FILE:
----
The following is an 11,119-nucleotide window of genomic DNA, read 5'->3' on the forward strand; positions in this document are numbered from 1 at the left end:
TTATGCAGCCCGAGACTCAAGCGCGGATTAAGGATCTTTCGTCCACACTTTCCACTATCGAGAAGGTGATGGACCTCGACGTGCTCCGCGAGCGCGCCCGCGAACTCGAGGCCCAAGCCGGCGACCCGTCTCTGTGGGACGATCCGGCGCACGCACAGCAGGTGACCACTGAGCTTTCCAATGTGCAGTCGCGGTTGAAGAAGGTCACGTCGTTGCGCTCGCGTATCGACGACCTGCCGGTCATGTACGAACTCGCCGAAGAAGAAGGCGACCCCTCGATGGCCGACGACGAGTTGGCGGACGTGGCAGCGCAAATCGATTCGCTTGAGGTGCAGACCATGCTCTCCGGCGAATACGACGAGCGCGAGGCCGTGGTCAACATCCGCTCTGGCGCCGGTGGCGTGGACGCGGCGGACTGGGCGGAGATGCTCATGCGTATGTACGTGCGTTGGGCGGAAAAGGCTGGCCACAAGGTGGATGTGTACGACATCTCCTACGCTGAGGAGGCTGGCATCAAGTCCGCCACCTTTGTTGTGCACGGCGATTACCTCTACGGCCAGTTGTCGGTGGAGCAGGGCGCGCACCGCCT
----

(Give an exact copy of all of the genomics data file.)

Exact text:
The following is an 11,119-nucleotide window of genomic DNA, read 5'->3' on the forward strand; positions in this document are numbered from 1 at the left end:
TTATGCAGCCCGAGACTCAAGCGCGGATTAAGGATCTTTCGTCCACACTTTCCACTATCGAGAAGGTGATGGACCTCGACGTGCTCCGCGAGCGCGCCCGCGAACTCGAGGCCCAAGCCGGCGACCCGTCTCTGTGGGACGATCCGGCGCACGCACAGCAGGTGACCACTGAGCTTTCCAATGTGCAGTCGCGGTTGAAGAAGGTCACGTCGTTGCGCTCGCGTATCGACGACCTGCCGGTCATGTACGAACTCGCCGAAGAAGAAGGCGACCCCTCGATGGCCGACGACGAGTTGGCGGACGTGGCAGCGCAAATCGATTCGCTTGAGGTGCAGACCATGCTCTCCGGCGAATACGACGAGCGCGAGGCCGTGGTCAACATCCGCTCTGGCGCCGGTGGCGTGGACGCGGCGGACTGGGCGGAGATGCTCATGCGTATGTACGTGCGTTGGGCGGAAAAGGCTGGCCACAAGGTGGATGTGTACGACATCTCCTACGCTGAGGAGGCTGGCATCAAGTCCGCCACCTTTGTTGTGCACGGCGATTACCTCTACGGCCAGTTGTCGGTGGAGCAGGGCGCGCACCGCCT